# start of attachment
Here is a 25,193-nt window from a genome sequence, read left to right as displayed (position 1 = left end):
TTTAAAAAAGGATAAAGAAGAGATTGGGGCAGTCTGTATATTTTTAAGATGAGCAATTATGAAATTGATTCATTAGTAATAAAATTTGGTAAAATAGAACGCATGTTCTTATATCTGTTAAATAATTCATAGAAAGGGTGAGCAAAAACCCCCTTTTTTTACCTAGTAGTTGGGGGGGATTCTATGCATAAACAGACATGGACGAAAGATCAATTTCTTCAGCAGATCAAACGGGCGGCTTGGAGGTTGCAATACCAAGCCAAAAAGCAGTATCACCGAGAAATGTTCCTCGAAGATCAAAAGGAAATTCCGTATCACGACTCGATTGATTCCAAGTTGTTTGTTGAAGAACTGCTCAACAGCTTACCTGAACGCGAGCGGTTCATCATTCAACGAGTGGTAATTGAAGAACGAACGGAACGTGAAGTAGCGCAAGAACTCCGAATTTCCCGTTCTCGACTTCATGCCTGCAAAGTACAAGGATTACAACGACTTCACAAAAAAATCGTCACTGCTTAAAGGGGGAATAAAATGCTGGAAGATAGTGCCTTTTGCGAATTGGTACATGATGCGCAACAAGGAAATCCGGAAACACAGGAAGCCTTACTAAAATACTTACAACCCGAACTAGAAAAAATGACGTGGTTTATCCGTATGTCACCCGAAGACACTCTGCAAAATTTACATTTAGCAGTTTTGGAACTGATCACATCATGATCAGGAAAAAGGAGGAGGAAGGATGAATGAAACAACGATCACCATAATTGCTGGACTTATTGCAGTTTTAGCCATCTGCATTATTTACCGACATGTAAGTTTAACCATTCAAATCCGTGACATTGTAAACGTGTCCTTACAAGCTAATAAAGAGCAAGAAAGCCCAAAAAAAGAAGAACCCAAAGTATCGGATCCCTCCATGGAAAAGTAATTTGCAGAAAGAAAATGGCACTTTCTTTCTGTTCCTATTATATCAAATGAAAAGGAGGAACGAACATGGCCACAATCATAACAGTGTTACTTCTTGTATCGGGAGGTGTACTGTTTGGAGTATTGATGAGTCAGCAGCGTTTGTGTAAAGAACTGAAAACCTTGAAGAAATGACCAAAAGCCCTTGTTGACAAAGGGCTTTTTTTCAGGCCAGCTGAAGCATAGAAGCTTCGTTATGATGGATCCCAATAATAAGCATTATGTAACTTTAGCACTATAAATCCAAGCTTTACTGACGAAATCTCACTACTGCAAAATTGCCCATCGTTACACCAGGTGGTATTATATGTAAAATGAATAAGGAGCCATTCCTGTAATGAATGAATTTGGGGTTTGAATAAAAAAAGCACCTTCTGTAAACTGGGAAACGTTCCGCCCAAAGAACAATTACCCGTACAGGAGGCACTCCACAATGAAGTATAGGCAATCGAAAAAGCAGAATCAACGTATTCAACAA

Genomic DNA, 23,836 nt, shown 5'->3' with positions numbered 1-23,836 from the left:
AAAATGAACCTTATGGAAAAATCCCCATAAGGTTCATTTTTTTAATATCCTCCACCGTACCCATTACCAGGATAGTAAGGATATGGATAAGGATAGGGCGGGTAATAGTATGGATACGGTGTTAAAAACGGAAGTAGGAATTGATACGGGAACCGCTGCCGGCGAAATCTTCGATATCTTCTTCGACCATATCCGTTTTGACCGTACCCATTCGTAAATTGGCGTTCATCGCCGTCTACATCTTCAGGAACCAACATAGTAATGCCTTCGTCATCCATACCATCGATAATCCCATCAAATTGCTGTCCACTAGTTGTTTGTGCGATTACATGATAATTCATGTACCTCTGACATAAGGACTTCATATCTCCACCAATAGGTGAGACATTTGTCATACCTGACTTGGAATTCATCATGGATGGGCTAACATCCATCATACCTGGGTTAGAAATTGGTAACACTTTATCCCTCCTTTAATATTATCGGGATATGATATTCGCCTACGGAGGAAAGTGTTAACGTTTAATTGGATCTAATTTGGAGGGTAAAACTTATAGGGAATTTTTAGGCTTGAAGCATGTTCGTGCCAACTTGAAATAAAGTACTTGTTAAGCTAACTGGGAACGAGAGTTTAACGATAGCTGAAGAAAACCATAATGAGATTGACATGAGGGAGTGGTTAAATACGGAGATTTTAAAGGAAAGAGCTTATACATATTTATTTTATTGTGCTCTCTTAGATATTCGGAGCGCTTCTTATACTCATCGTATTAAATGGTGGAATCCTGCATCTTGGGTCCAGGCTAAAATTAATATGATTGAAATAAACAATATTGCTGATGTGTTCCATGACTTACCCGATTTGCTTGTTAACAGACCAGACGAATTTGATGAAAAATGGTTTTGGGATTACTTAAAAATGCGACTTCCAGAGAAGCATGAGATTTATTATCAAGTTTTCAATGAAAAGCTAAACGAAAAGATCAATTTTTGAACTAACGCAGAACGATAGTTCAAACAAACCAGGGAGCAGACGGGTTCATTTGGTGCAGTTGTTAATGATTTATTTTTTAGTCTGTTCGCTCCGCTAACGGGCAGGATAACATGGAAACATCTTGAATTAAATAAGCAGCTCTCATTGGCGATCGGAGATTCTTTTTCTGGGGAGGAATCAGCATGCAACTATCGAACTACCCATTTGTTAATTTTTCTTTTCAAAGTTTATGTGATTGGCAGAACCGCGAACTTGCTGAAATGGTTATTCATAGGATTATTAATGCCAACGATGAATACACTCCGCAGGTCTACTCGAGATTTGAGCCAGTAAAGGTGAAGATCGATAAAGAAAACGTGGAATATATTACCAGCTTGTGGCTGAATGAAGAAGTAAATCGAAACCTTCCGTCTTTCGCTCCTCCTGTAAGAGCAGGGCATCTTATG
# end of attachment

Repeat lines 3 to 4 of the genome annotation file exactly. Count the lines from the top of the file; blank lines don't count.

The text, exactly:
Genomic DNA, 23,836 nt, shown 5'->3' with positions numbered 1-23,836 from the left:
AAAATGAACCTTATGGAAAAATCCCCATAAGGTTCATTTTTTTAATATCCTCCACCGTACCCATTACCAGGATAGTAAGGATATGGATAAGGATAGGGCGGGTAATAGTATGGATACGGTGTTAAAAACGGAAGTAGGAATTGATACGGGAACCGCTGCCGGCGAAATCTTCGATATCTTCTTCGACCATATCCGTTTTGACCGTACCCATTCGTAAATTGGCGTTCATCGCCGTCTACATCTTCAGGAACCAACATAGTAATGCCTTCGTCATCCATACCATCGATAATCCCATCAAATTGCTGTCCACTAGTTGTTTGTGCGATTACATGATAATTCATGTACCTCTGACATAAGGACTTCATATCTCCACCAATAGGTGAGACATTTGTCATACCTGACTTGGAATTCATCATGGATGGGCTAACATCCATCATACCTGGGTTAGAAATTGGTAACACTTTATCCCTCCTTTAATATTATCGGGATATGATATTCGCCTACGGAGGAAAGTGTTAACGTTTAATTGGATCTAATTTGGAGGGTAAAACTTATAGGGAATTTTTAGGCTTGAAGCATGTTCGTGCCAACTTGAAATAAAGTACTTGTTAAGCTAACTGGGAACGAGAGTTTAACGATAGCTGAAGAAAACCATAATGAGATTGACATGAGGGAGTGGTTAAATACGGAGATTTTAAAGGAAAGAGCTTATACATATTTATTTTATTGTGCTCTCTTAGATATTCGGAGCGCTTCTTATACTCATCGTATTAAATGGTGGAATCCTGCATCTTGGGTCCAGGCTAAAATTAATATGATTGAAATAAACAATATTGCTGATGTGTTCCATGACTTACCCGATTTGCTTGTTAACAGACCAGACGAATTTGATGAAAAATGGTTTTGGGATTACTTAAAAATGCGACTTCCAGAGAAGCATGAGATTTATTATCAAGTTTTCAATGAAAAGCTAAACGAAAAGATCAATTTTTGAACTAACGCAGAACGATAGTTCAAACAAACCAGGGAGCAGACGGGTTCATTTGGTGCAGTTGTTAATGATTTATTTTTTAGTCTGTTCGCTCCGCTAACGGGCAGGATAACATGGAAACATCTTGAATTAAATAAGCAGCTCTCATTGGCGATCGGAGATTCTTTTTCTGGGGAGGAATCAGCATGCAACTATCGAACTACCCATTTGTTAATTTTTCTTTTCAAAGTTTATGTGATTGGCAGAACCGCGAACTTGCTGAAATGGTTATTCATAGGATTATTAATGCCAACGATGAATACACTCCGCAGGTCTACTCGAGATTTGAGCCAGTAAAGGTGAAGATCGATAAAGAAAACGTGGAATATATTACCAGCTTGTGGCTGAATGAAGAAGTAAATCGAAACCTTCCGTCTTTCGCTCCTCCTGTAAGAGCAGGGCATCTTATG